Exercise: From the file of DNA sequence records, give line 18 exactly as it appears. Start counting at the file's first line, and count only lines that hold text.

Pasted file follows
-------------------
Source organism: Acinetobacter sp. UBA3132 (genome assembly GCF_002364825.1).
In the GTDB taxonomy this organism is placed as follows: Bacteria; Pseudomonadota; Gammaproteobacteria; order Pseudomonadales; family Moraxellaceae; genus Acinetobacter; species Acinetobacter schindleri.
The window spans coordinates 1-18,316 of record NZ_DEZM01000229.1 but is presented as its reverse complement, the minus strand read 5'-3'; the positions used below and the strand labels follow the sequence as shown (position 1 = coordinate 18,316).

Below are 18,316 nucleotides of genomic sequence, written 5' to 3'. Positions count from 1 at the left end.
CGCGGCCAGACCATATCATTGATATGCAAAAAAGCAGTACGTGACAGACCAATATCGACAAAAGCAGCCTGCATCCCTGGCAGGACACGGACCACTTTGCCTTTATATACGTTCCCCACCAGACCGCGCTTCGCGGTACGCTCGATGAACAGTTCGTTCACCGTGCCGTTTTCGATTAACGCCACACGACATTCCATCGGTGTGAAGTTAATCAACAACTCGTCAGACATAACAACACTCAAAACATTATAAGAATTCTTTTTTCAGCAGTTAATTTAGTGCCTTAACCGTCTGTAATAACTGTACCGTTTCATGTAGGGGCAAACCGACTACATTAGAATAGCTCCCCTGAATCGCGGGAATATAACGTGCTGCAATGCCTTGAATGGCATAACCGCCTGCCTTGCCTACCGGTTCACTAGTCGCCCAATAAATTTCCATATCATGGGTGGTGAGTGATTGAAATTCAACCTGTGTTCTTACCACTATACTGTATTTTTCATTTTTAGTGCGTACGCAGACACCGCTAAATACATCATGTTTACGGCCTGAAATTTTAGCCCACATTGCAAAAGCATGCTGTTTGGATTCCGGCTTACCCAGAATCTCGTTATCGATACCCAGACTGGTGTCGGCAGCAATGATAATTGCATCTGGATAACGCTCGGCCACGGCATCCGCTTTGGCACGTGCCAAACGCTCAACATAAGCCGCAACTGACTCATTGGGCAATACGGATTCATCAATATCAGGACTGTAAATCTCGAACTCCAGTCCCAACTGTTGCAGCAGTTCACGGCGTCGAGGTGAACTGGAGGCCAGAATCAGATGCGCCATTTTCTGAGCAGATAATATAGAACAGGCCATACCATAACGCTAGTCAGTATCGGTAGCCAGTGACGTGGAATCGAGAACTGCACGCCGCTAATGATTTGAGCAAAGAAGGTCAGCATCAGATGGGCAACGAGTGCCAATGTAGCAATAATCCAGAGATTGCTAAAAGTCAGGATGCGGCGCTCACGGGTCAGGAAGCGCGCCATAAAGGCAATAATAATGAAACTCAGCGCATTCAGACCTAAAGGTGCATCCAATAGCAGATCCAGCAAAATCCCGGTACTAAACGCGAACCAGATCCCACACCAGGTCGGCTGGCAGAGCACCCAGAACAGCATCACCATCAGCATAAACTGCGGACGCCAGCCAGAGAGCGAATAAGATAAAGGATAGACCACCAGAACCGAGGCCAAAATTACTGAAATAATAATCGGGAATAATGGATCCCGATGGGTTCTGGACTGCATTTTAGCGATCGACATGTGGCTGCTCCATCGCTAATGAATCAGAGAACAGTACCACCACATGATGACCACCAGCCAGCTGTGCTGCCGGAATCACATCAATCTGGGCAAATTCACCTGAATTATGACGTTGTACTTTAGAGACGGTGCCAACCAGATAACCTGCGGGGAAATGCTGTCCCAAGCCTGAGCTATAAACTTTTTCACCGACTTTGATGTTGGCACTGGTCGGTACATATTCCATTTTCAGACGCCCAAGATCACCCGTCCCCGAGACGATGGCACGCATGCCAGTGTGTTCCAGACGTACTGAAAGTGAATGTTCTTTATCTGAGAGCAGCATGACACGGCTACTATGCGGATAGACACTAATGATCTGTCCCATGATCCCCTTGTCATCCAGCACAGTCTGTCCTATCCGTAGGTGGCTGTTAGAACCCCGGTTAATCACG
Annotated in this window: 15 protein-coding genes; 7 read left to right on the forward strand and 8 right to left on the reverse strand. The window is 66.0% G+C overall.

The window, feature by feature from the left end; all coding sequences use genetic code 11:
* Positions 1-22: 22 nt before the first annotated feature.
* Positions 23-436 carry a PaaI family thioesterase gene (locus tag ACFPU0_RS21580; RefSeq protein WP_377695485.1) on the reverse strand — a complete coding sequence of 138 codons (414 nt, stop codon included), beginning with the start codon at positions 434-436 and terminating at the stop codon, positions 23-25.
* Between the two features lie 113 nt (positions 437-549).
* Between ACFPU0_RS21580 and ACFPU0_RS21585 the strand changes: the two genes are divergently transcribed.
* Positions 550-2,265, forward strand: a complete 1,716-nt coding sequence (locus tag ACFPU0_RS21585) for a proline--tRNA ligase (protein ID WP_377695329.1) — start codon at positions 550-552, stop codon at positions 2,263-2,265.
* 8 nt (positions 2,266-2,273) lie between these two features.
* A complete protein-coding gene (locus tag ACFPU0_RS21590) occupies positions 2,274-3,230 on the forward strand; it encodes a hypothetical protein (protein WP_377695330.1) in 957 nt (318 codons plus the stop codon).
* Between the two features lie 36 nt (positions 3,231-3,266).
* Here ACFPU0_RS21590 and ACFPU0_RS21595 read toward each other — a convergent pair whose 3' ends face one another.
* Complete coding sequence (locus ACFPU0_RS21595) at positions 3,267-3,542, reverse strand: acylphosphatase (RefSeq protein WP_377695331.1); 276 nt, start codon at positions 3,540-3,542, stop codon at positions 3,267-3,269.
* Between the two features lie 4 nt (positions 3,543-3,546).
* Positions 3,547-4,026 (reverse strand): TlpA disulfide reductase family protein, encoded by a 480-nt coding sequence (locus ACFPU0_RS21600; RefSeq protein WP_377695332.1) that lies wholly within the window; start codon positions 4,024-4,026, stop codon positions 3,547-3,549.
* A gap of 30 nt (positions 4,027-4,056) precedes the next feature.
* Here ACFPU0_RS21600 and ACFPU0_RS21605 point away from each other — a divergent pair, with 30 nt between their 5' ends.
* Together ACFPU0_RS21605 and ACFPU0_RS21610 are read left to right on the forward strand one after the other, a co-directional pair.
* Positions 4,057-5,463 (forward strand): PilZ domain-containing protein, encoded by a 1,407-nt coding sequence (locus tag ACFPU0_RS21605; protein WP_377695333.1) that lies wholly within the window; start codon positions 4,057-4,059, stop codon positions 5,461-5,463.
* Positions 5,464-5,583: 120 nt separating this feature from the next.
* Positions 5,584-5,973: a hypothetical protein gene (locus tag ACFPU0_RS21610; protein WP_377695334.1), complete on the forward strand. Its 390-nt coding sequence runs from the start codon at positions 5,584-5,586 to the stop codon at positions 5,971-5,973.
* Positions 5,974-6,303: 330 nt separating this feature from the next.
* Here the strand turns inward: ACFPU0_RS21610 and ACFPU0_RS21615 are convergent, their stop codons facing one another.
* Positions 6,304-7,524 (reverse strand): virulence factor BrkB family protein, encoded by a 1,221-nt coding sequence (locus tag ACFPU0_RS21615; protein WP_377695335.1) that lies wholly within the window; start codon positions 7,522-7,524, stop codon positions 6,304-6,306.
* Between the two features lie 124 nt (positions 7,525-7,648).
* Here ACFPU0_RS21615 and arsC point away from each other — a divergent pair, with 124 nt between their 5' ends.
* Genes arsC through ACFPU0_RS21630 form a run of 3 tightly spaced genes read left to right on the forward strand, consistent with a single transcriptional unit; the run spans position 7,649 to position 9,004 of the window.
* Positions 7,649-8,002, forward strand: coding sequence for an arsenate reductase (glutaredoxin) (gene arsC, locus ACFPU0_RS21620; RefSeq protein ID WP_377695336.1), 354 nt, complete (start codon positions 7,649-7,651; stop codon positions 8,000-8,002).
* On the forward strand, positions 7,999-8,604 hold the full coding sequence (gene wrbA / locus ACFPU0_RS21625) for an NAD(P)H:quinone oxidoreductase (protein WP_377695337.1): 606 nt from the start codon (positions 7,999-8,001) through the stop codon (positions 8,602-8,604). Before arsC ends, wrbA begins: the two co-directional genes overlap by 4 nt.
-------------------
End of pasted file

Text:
* Between the two features lie 4 nt (positions 3,543-3,546).